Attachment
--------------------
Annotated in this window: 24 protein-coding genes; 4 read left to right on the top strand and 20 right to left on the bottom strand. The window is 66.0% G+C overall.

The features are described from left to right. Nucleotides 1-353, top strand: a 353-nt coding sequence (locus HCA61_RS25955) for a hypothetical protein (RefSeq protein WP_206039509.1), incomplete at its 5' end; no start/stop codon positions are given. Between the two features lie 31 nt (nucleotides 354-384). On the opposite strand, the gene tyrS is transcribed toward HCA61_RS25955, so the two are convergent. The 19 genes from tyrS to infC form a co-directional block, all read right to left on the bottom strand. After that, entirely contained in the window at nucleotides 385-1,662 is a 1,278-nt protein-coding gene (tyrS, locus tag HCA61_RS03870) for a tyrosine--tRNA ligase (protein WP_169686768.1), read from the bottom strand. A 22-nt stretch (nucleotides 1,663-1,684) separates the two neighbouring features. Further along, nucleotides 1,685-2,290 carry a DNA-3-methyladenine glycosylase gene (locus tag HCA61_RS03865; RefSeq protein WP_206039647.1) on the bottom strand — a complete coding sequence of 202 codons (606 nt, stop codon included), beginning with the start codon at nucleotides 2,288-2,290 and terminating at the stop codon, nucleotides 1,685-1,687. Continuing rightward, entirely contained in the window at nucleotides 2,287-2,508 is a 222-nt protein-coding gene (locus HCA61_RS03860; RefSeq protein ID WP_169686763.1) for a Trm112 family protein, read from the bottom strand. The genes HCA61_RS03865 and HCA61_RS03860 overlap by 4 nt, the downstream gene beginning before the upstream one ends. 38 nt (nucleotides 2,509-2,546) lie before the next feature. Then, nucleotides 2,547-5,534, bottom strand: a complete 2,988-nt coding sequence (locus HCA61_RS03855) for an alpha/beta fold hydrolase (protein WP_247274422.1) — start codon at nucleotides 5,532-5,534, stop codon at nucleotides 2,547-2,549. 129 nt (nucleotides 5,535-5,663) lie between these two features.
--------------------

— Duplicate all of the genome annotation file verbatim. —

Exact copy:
Annotated in this window: 24 protein-coding genes; 4 read left to right on the top strand and 20 right to left on the bottom strand. The window is 66.0% G+C overall.

The features are described from left to right. Nucleotides 1-353, top strand: a 353-nt coding sequence (locus HCA61_RS25955) for a hypothetical protein (RefSeq protein WP_206039509.1), incomplete at its 5' end; no start/stop codon positions are given. Between the two features lie 31 nt (nucleotides 354-384). On the opposite strand, the gene tyrS is transcribed toward HCA61_RS25955, so the two are convergent. The 19 genes from tyrS to infC form a co-directional block, all read right to left on the bottom strand. After that, entirely contained in the window at nucleotides 385-1,662 is a 1,278-nt protein-coding gene (tyrS, locus tag HCA61_RS03870) for a tyrosine--tRNA ligase (protein WP_169686768.1), read from the bottom strand. A 22-nt stretch (nucleotides 1,663-1,684) separates the two neighbouring features. Further along, nucleotides 1,685-2,290 carry a DNA-3-methyladenine glycosylase gene (locus tag HCA61_RS03865; RefSeq protein WP_206039647.1) on the bottom strand — a complete coding sequence of 202 codons (606 nt, stop codon included), beginning with the start codon at nucleotides 2,288-2,290 and terminating at the stop codon, nucleotides 1,685-1,687. Continuing rightward, entirely contained in the window at nucleotides 2,287-2,508 is a 222-nt protein-coding gene (locus HCA61_RS03860; RefSeq protein ID WP_169686763.1) for a Trm112 family protein, read from the bottom strand. The genes HCA61_RS03865 and HCA61_RS03860 overlap by 4 nt, the downstream gene beginning before the upstream one ends. 38 nt (nucleotides 2,509-2,546) lie before the next feature. Then, nucleotides 2,547-5,534, bottom strand: a complete 2,988-nt coding sequence (locus HCA61_RS03855) for an alpha/beta fold hydrolase (protein WP_247274422.1) — start codon at nucleotides 5,532-5,534, stop codon at nucleotides 2,547-2,549. 129 nt (nucleotides 5,535-5,663) lie between these two features.